So far, I’ve only read about 30 books out of Arsenal Pulp’s catalogue of 400+ titles, so this list is just a drop in the bucket. But if you’re ready to get to know this fantastic indie publisher, here are 14 books I wholeheartedly recommend.
If You Love Contemporary Fiction, Start With:
Butter Honey Pig Bread by Francesca Ekwuyasi
Full of mouthwatering descriptions of food and vivd scenes, this novel follows three Nigerian women, Kambirinachi and her twin daughters, Taiye and Kehinde. Taiye and Kehinde were close as children, but are estranged as adults. The book opens when they return to Lagos to see their mother and each other for the first time in ten years. The narrative moves between the present and the past, as Taiye and Kehinde move from country to country, falling in and out of love, building lives, but always missing each other.
Weekend by Jane Eaton Hamilton
Messy and heartfelt, full of selfish characters, big mistakes, tons of processing, and sex, this is my favorite kind of queer book. It follows two queer couples over the course of a weekend spent at their small cottages on a remote lake. One longterm couple has just had a baby; the other, newer couple is celebrating their first weekend away together. It’s amazing how much life Hamilton manages to pack into this one book.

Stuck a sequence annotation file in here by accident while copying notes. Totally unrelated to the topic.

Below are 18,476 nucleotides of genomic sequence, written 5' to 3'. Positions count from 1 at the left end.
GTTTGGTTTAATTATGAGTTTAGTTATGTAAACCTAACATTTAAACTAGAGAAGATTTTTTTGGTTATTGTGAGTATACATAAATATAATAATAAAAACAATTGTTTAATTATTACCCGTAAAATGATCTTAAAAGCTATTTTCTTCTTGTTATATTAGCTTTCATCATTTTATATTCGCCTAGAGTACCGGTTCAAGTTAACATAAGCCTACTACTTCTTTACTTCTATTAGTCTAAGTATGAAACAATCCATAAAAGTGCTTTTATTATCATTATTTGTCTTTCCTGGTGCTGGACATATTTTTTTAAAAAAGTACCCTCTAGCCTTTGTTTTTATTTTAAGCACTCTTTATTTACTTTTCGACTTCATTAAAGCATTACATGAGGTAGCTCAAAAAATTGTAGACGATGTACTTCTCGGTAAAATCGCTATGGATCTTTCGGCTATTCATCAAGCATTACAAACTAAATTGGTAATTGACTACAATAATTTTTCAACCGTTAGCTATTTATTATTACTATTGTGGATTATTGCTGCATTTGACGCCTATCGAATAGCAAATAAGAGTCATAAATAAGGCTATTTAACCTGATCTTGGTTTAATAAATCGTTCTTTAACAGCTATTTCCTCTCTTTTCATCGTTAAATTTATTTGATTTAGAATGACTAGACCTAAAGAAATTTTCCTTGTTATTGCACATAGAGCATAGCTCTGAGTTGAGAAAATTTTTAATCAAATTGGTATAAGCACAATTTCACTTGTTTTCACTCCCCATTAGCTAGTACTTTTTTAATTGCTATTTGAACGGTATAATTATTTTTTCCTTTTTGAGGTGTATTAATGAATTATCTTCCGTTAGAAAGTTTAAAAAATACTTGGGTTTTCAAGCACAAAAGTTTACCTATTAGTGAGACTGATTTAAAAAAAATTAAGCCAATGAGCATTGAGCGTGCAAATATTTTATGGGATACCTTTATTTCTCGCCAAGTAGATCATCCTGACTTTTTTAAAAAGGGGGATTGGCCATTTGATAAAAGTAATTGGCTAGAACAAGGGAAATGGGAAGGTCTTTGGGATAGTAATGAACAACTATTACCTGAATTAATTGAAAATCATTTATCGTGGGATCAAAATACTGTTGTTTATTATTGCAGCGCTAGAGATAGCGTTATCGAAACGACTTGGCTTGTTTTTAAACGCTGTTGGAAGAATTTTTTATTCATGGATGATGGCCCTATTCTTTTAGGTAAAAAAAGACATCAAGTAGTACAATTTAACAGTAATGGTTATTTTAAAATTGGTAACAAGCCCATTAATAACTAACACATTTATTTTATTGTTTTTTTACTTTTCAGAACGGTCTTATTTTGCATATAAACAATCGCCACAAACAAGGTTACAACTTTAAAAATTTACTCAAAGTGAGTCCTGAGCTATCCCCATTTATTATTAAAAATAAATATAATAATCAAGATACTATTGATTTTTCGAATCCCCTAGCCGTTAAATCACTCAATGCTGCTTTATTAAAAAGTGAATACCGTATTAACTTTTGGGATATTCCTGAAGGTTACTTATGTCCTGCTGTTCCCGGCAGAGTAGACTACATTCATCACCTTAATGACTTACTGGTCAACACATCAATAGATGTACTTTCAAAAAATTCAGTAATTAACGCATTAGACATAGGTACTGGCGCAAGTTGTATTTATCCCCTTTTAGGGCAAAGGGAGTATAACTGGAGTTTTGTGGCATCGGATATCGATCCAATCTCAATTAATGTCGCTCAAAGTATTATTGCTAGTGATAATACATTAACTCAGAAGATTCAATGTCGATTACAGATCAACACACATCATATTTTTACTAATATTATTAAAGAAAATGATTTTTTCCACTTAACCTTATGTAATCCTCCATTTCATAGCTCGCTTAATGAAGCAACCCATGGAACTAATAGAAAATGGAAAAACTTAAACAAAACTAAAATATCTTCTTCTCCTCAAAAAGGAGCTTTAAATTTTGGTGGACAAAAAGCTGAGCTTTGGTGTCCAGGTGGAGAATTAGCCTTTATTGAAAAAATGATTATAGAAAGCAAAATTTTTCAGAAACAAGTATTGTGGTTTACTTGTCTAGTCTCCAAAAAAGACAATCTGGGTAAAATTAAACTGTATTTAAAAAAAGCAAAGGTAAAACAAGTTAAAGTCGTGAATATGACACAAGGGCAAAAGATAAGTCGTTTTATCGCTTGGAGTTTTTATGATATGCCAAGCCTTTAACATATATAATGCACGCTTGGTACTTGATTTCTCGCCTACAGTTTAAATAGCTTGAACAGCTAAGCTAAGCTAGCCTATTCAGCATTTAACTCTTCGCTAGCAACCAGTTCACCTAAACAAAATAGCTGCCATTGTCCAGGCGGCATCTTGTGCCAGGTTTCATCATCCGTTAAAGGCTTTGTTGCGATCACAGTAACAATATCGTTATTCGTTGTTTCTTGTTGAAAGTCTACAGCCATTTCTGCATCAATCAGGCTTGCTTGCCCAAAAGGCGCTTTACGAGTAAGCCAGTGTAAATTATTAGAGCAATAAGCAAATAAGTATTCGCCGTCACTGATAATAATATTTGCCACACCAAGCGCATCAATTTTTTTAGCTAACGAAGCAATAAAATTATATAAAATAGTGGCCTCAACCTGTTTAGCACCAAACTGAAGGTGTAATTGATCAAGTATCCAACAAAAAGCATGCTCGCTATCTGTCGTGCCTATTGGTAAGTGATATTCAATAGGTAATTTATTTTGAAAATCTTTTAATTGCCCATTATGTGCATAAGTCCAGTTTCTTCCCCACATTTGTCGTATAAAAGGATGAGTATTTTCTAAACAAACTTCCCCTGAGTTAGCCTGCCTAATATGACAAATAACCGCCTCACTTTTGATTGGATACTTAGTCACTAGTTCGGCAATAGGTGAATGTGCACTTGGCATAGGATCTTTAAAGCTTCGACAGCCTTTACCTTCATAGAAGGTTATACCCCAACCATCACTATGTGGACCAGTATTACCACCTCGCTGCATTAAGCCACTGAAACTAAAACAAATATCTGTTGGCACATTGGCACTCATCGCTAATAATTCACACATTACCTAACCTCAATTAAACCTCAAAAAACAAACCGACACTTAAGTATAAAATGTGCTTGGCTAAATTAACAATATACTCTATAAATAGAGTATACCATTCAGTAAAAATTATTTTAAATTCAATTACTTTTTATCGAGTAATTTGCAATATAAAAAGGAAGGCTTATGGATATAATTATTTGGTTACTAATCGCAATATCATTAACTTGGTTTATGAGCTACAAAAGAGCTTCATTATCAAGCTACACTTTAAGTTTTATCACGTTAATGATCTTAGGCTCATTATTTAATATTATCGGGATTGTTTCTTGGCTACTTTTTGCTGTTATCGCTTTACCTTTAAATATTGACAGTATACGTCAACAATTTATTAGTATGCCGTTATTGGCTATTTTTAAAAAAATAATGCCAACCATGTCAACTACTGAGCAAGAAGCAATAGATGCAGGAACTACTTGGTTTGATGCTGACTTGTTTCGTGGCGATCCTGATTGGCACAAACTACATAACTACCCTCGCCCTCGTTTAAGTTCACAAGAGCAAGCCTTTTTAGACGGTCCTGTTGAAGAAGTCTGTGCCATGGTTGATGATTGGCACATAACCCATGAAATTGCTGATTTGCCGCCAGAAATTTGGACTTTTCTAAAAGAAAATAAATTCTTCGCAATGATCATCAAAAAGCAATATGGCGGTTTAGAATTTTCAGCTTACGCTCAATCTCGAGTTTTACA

If You Love Short Story Collections, Start With:
Shut Up You’re Pretty by Téa Mutonji
This collection of linked short stories is about the life of a Congolese Canadian woman as she grows up with her family near Toronto. Each story beautifully captures a different moment in her life, exploring friendship, cultural traditions, immigration, sexuality, and work. Together they add up to a complex picture of a young woman looking for her place in the world. Mutonji’s clear, direct prose makes it sink into the world of this beautiful, if sometimes bleak, book.
Everything Is Awful and You’re a Terrible Person by Daniel Zomparelli
This is a collection of linked stories that does one thing really, really well. All of the stories are about gay men searching for connection — with each other, with themselves, with friends, with family. It’s about online dating, falling in and out of love, heartbreak, sex, hookup culture, and grief. Some of the stories are only a page long, recounting a single date. Others have a magical or speculative twist. They all echo other, building into a symphony about the joys and challenges of a particular subset of gay male culture.
If You Love Speculative Fiction, Start With:
The Tiger Flu by Larissa Lai